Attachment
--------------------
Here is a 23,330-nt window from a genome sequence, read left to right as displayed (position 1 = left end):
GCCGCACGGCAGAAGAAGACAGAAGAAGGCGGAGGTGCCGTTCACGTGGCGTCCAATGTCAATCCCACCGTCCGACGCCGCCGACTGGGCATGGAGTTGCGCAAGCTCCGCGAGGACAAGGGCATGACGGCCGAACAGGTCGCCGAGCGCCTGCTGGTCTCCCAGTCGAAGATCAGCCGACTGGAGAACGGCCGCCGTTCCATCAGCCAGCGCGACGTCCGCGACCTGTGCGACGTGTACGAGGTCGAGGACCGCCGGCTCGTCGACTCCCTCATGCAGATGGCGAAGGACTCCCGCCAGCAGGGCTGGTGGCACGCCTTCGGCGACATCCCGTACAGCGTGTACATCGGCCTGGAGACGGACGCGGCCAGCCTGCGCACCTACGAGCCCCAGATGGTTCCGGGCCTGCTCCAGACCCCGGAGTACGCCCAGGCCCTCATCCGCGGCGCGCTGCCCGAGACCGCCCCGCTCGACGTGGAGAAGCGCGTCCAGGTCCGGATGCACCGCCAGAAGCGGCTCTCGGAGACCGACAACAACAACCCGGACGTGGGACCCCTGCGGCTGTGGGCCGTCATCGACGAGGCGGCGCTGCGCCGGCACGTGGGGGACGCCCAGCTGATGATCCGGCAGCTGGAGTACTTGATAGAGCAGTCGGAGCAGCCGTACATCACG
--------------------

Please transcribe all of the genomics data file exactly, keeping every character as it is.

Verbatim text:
Here is a 23,330-nt window from a genome sequence, read left to right as displayed (position 1 = left end):
GCCGCACGGCAGAAGAAGACAGAAGAAGGCGGAGGTGCCGTTCACGTGGCGTCCAATGTCAATCCCACCGTCCGACGCCGCCGACTGGGCATGGAGTTGCGCAAGCTCCGCGAGGACAAGGGCATGACGGCCGAACAGGTCGCCGAGCGCCTGCTGGTCTCCCAGTCGAAGATCAGCCGACTGGAGAACGGCCGCCGTTCCATCAGCCAGCGCGACGTCCGCGACCTGTGCGACGTGTACGAGGTCGAGGACCGCCGGCTCGTCGACTCCCTCATGCAGATGGCGAAGGACTCCCGCCAGCAGGGCTGGTGGCACGCCTTCGGCGACATCCCGTACAGCGTGTACATCGGCCTGGAGACGGACGCGGCCAGCCTGCGCACCTACGAGCCCCAGATGGTTCCGGGCCTGCTCCAGACCCCGGAGTACGCCCAGGCCCTCATCCGCGGCGCGCTGCCCGAGACCGCCCCGCTCGACGTGGAGAAGCGCGTCCAGGTCCGGATGCACCGCCAGAAGCGGCTCTCGGAGACCGACAACAACAACCCGGACGTGGGACCCCTGCGGCTGTGGGCCGTCATCGACGAGGCGGCGCTGCGCCGGCACGTGGGGGACGCCCAGCTGATGATCCGGCAGCTGGAGTACTTGATAGAGCAGTCGGAGCAGCCGTACATCACG